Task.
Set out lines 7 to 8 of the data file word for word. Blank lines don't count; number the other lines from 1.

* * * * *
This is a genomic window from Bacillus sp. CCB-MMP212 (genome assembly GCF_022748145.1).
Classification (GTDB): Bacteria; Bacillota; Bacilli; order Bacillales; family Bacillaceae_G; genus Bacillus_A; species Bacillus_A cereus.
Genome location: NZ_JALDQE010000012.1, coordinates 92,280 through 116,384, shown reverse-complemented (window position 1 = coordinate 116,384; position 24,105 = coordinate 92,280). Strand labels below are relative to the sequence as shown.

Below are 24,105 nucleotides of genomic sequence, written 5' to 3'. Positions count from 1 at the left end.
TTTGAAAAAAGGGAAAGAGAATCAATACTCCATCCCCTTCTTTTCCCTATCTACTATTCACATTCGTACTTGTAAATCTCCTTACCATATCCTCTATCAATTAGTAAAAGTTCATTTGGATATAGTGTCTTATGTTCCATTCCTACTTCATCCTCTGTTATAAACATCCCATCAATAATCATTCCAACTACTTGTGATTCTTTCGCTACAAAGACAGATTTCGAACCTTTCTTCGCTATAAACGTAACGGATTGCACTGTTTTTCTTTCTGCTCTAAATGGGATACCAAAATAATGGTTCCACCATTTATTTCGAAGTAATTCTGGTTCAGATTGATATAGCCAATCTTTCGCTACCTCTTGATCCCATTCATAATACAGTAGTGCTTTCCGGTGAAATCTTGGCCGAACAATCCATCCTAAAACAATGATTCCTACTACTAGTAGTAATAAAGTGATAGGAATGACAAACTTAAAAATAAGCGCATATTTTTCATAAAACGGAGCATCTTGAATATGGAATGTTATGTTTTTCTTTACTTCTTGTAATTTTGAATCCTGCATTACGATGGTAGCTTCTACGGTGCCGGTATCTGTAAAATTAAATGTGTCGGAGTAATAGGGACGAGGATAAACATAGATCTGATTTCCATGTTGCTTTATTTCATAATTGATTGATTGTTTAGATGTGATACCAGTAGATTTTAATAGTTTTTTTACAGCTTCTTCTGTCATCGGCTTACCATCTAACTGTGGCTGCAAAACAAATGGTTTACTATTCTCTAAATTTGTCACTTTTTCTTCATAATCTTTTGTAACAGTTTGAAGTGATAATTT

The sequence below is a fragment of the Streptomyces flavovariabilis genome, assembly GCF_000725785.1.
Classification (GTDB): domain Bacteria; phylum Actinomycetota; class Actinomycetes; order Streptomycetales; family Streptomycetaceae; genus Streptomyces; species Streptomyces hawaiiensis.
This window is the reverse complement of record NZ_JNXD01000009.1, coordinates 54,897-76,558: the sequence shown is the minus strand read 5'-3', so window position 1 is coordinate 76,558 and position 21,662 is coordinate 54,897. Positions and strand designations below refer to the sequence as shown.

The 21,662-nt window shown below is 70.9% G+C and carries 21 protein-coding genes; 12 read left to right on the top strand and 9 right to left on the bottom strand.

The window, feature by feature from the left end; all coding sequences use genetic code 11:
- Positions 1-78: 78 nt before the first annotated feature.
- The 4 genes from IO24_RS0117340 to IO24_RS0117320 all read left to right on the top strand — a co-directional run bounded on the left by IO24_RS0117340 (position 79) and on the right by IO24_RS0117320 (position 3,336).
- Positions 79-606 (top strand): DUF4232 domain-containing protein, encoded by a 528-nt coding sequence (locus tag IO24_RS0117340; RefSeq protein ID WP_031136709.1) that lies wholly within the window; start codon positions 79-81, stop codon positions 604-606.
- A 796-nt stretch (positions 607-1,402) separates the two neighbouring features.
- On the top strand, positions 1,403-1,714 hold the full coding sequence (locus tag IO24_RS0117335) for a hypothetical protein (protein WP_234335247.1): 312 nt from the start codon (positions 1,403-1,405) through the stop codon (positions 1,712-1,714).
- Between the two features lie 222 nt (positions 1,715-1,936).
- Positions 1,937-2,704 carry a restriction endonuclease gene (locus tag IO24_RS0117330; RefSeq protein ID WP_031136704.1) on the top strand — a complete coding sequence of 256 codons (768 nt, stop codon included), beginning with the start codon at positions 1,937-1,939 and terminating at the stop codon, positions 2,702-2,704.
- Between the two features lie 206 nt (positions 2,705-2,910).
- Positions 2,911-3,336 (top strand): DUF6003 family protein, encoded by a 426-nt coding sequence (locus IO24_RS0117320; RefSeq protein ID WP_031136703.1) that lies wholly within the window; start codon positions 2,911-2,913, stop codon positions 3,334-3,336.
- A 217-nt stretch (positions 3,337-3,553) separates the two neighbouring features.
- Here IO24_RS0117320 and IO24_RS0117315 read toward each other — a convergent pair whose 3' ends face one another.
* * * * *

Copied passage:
Classification (GTDB): domain Bacteria; phylum Actinomycetota; class Actinomycetes; order Streptomycetales; family Streptomycetaceae; genus Streptomyces; species Streptomyces hawaiiensis.
This window is the reverse complement of record NZ_JNXD01000009.1, coordinates 54,897-76,558: the sequence shown is the minus strand read 5'-3', so window position 1 is coordinate 76,558 and position 21,662 is coordinate 54,897. Positions and strand designations below refer to the sequence as shown.